being brown

Posts tagged “PostaWeek2011

Literature at its shocking best

When I was 18, I wrote a short story for my college magazine. With a first person narrative, it was the story of a commercial sex worker from a ‘respectable’ middle class background who ‘chose’ to sell sex in an attempt to run away from her boring and rather predictable life. When I wrote it, the first people to read it were family and reactions were as varied as could be. My mother loved it but as usual had lots of inputs for me to improve it. One cousin was ‘relieved that your description of Kamathipura (the commercial sex district in Bombay) is sketchy’. Another cousin felt I was ‘trying too hard to shock’. And my 13 year old sister, who couldn’t disassociate the ‘I’ of the narrator from her sister, was in tears. She couldn’t understand why I would feel this way about life!

Many years later, I wrote a short story about an old man. A friend read it and her immediate reaction was, ‘I don’t like it one bit’. A week later, she called to say that she might have been mistaken. Perhaps she just wasn’t ready for what the story was trying to tell her. Later, she thought there were some great ideas that were in there and that she must be open to them. A writer aunt loved it from the beginning and gave me inputs to improve it.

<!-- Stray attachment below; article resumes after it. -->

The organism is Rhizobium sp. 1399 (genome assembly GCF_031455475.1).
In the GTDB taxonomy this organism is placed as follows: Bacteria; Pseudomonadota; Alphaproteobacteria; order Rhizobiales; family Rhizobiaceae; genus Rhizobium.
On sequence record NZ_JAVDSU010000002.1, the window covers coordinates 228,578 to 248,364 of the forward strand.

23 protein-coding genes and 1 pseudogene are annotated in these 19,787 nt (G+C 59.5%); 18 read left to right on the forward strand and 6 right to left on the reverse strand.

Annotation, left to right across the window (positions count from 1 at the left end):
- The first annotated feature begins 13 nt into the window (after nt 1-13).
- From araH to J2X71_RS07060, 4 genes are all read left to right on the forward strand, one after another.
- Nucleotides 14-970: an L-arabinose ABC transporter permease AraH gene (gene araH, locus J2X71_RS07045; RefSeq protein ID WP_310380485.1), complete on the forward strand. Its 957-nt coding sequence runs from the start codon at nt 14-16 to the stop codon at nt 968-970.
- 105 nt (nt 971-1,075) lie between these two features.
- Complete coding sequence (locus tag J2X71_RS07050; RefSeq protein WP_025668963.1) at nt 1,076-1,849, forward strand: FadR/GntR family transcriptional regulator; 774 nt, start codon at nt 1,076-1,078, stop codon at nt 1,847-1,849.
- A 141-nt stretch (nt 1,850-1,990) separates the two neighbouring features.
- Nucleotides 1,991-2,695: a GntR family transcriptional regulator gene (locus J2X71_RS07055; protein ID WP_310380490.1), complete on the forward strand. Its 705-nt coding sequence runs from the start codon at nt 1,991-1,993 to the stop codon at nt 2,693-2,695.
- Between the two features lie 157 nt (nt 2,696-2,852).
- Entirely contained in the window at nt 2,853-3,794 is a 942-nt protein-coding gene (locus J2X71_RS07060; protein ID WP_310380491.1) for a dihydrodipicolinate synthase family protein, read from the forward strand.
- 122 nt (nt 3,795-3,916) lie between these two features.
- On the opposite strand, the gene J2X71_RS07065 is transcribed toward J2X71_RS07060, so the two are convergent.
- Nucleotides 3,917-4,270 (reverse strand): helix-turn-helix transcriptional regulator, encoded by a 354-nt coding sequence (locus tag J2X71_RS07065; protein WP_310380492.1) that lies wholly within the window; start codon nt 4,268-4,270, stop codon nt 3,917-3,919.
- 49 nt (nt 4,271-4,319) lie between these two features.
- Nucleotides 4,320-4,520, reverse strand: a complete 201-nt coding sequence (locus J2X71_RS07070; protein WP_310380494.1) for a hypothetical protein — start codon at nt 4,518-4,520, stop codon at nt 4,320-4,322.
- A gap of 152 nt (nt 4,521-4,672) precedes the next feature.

My friends reaction would be how I would describe my own reaction to Meena Kandasamy’s poetry.  The first poem I read of hers was

Becoming a Brahmin

Rather crass, I thought! To the extent that it mocks the caste system, it is political. It is also full of sarcasm, hatred and irreverence- all conducive for making great poetry. And yet, to me this was and is very very mediocre stuff. Then I read,

Advaita: The ultimate question

Again, I wasn’t impressed. Don’t get my wrong. The questions are all legitimate. And yet, theres so much concern with the content, that the play with new structure i feel is a half-hearted dabbling. This is when I start feeling that ‘here is a woman with all this legitimate anger and has decided to use poetry to express it…but what next?’ This is also where I feel that there is more ‘activist’ in her than ‘poet’. And then I read this delightful piece,

An Angel Meeting Me